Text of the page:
Accessing the Build Parameters

Build parameters are exposed in two ways, both as an environment variable and under their own buildVariables collection. This shows how to access both. For illustration, I created a few dummy parameters of different types.

|h Test Groovy Job - Build Parameters
println("Parameters:")
build.buildVariables.each{println("  " + it.key +': '+ it.value) }
 
def envVars = build.properties.get("envVars")
println("Environment variables:")
envVars.each{ println("  " + it.key +': '+ it.value) }
Test Groovy Job - Build Parameters - Results
Started by user murrayjw
Parameters:
  TestBooleanValue: true
  TestStringParam: myDefaultValue
  TestChoice: myTestChoice1
Environment variables:
  ... bunch of variables
  BUILD_ID: 2011-01-12_17-18-47
  BUILD_NUMBER: 30
  BUILD_TAG: hudson-Test Groovy Job-30
  BUILD_URL: http://hudson/job/Test%20Groovy%20Job/30/
  ... bunch of variables
  TestBooleanValue: true
  TestChoice: myTestChoice1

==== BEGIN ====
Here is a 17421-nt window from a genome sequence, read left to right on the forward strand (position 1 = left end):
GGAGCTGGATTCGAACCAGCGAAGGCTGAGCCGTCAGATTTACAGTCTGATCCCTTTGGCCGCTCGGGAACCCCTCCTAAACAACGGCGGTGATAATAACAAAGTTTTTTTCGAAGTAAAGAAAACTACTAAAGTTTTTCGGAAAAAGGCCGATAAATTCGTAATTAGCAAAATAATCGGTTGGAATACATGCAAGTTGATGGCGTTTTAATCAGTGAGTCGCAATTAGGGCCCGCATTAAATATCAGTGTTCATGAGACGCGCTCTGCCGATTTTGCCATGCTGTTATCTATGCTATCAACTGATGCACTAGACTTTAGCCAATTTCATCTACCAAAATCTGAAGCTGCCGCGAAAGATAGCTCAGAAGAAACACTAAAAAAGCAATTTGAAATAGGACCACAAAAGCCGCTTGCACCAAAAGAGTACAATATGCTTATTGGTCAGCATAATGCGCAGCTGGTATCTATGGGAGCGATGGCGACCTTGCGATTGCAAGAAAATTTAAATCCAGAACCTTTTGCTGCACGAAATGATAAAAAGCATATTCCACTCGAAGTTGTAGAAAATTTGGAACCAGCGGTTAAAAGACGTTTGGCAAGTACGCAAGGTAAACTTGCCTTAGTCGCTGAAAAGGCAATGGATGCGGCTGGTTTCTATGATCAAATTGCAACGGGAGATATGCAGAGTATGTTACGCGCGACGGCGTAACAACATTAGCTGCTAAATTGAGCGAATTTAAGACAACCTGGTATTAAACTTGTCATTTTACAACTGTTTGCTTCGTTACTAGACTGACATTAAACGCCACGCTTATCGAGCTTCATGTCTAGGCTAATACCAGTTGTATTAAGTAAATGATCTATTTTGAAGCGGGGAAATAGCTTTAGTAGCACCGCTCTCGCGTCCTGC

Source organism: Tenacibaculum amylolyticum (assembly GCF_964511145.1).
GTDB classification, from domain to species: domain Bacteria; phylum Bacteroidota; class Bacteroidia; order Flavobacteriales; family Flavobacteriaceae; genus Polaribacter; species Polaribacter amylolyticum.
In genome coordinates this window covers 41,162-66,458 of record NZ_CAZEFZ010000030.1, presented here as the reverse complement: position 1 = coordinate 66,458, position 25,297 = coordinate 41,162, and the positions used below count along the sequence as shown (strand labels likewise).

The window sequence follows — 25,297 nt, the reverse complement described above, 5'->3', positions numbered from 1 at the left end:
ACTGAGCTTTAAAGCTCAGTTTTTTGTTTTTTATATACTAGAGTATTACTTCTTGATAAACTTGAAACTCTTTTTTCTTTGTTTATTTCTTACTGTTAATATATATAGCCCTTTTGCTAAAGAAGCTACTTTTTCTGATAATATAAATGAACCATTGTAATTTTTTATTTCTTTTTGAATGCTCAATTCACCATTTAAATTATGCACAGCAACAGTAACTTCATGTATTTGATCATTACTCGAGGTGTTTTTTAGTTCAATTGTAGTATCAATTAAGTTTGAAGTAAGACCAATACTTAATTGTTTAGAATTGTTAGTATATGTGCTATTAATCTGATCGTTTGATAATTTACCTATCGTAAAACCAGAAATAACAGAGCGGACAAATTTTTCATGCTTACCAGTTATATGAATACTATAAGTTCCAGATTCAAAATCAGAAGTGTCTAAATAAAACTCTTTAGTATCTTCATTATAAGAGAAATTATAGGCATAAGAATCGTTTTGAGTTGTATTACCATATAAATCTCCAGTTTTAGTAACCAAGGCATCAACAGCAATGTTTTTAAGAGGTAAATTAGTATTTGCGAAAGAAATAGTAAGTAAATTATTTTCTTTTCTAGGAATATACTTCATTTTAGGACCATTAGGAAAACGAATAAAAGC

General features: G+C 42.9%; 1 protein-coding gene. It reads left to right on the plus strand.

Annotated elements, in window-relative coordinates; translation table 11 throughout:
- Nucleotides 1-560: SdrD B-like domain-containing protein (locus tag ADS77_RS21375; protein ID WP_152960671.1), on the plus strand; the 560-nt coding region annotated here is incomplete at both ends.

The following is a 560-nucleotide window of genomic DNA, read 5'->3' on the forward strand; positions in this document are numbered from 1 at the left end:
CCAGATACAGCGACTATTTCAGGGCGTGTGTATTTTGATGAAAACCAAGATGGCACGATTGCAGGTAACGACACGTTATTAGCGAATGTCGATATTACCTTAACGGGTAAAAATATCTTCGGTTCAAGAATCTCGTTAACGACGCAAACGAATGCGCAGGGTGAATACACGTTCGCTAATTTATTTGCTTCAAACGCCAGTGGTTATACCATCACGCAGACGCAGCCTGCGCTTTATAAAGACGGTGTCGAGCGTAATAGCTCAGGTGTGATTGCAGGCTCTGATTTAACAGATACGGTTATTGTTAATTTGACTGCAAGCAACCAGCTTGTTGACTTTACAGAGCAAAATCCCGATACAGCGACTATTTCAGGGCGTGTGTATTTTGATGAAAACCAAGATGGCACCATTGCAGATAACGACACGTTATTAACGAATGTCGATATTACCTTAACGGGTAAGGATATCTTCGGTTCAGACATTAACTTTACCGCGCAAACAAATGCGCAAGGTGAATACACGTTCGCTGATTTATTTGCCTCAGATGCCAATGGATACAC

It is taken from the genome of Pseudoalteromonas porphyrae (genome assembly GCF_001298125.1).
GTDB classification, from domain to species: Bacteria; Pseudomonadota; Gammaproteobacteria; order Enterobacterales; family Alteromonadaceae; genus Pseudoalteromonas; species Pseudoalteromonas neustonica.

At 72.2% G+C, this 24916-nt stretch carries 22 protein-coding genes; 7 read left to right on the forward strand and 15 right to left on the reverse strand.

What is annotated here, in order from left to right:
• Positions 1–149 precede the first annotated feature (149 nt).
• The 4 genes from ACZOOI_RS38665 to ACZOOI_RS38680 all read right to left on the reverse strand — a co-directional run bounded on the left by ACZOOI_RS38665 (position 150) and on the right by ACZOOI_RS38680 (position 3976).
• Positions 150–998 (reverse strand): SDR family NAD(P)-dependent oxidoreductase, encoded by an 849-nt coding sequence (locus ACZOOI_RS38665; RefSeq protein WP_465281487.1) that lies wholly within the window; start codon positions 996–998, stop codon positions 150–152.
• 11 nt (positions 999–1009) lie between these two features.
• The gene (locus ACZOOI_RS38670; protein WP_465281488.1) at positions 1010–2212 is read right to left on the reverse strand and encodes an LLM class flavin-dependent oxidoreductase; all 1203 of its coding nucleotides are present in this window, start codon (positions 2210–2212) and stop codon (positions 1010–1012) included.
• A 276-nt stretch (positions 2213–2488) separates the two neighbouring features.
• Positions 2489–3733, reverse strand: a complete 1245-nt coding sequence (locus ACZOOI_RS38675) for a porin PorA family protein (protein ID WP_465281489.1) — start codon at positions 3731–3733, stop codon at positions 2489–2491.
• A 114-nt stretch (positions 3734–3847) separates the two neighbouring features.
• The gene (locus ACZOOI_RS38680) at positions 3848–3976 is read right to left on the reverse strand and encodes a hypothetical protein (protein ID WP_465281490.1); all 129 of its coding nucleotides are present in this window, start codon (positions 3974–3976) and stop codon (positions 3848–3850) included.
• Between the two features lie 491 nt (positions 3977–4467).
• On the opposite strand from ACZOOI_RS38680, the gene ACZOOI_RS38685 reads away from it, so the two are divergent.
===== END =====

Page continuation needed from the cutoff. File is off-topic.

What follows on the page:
TestStringParam: myDefaultValue
  ... bunch of variables
Finished: SUCCESS

Conclusion

Modifying an existing Hudson plugin wasn't hard at all. The tool install went smoothly on multiple systems and the get/modify/build/install had no issues. I was very surprised, actually, and I think this has encouraged me to forge on with the other plugins I had been thinking of coding.

Now to figure out github to make a branch of this one plugin. If you would like a copy of this small modification, I've put up a copy of my modified groovy.hpi.

Next up: the groovy-postbuild plugin has a bunch of built-in functionality for adding badges and such - it would be great to have that in the groovy plugin, too, or to have a script version that can be run.

Much later: better StarTeam support, or even just a more generic approach to version control than the current plugins.

References

2011/01/17 15:12

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blog.txt · Last modified: 2010/04/07 15:36 by Jeremy Murray · []